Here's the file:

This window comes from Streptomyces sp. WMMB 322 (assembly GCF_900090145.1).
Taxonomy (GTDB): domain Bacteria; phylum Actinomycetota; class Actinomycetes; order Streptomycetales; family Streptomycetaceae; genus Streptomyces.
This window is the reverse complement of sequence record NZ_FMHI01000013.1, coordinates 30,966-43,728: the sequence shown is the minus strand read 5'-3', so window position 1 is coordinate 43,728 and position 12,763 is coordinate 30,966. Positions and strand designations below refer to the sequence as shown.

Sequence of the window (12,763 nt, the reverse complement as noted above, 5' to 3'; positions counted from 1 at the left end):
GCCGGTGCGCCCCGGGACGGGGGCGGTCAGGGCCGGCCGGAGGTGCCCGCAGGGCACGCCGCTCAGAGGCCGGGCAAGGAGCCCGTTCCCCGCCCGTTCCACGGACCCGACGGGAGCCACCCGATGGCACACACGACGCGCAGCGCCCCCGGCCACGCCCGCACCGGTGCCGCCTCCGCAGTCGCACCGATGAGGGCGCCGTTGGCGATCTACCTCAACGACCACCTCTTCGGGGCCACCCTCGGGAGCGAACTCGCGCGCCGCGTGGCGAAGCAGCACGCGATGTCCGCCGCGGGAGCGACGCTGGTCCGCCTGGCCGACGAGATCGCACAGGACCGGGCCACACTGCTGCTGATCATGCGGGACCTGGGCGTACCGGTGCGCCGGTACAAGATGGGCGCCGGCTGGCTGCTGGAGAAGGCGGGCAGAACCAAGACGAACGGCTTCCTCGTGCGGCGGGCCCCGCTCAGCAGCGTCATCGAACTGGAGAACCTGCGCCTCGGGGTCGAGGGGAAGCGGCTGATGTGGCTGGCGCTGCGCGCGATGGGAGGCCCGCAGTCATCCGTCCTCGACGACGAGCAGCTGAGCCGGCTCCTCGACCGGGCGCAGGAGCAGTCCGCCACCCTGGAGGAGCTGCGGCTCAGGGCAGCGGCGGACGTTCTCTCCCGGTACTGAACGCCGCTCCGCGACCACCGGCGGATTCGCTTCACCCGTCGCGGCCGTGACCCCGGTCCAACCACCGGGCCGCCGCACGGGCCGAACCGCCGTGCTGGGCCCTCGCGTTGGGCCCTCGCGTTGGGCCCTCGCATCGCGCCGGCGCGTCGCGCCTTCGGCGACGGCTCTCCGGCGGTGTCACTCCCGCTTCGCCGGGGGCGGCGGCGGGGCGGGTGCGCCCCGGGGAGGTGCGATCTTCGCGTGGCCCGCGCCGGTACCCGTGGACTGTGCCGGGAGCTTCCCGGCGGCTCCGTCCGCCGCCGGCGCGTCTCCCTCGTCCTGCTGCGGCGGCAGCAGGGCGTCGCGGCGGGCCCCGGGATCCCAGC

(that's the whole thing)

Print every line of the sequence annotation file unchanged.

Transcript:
This window comes from Streptomyces sp. WMMB 322 (assembly GCF_900090145.1).
Taxonomy (GTDB): domain Bacteria; phylum Actinomycetota; class Actinomycetes; order Streptomycetales; family Streptomycetaceae; genus Streptomyces.
This window is the reverse complement of sequence record NZ_FMHI01000013.1, coordinates 30,966-43,728: the sequence shown is the minus strand read 5'-3', so window position 1 is coordinate 43,728 and position 12,763 is coordinate 30,966. Positions and strand designations below refer to the sequence as shown.

Sequence of the window (12,763 nt, the reverse complement as noted above, 5' to 3'; positions counted from 1 at the left end):
GCCGGTGCGCCCCGGGACGGGGGCGGTCAGGGCCGGCCGGAGGTGCCCGCAGGGCACGCCGCTCAGAGGCCGGGCAAGGAGCCCGTTCCCCGCCCGTTCCACGGACCCGACGGGAGCCACCCGATGGCACACACGACGCGCAGCGCCCCCGGCCACGCCCGCACCGGTGCCGCCTCCGCAGTCGCACCGATGAGGGCGCCGTTGGCGATCTACCTCAACGACCACCTCTTCGGGGCCACCCTCGGGAGCGAACTCGCGCGCCGCGTGGCGAAGCAGCACGCGATGTCCGCCGCGGGAGCGACGCTGGTCCGCCTGGCCGACGAGATCGCACAGGACCGGGCCACACTGCTGCTGATCATGCGGGACCTGGGCGTACCGGTGCGCCGGTACAAGATGGGCGCCGGCTGGCTGCTGGAGAAGGCGGGCAGAACCAAGACGAACGGCTTCCTCGTGCGGCGGGCCCCGCTCAGCAGCGTCATCGAACTGGAGAACCTGCGCCTCGGGGTCGAGGGGAAGCGGCTGATGTGGCTGGCGCTGCGCGCGATGGGAGGCCCGCAGTCATCCGTCCTCGACGACGAGCAGCTGAGCCGGCTCCTCGACCGGGCGCAGGAGCAGTCCGCCACCCTGGAGGAGCTGCGGCTCAGGGCAGCGGCGGACGTTCTCTCCCGGTACTGAACGCCGCTCCGCGACCACCGGCGGATTCGCTTCACCCGTCGCGGCCGTGACCCCGGTCCAACCACCGGGCCGCCGCACGGGCCGAACCGCCGTGCTGGGCCCTCGCGTTGGGCCCTCGCGTTGGGCCCTCGCATCGCGCCGGCGCGTCGCGCCTTCGGCGACGGCTCTCCGGCGGTGTCACTCCCGCTTCGCCGGGGGCGGCGGCGGGGCGGGTGCGCCCCGGGGAGGTGCGATCTTCGCGTGGCCCGCGCCGGTACCCGTGGACTGTGCCGGGAGCTTCCCGGCGGCTCCGTCCGCCGCCGGCGCGTCTCCCTCGTCCTGCTGCGGCGGCAGCAGGGCGTCGCGGCGGGCCCCGGGATCCCAGC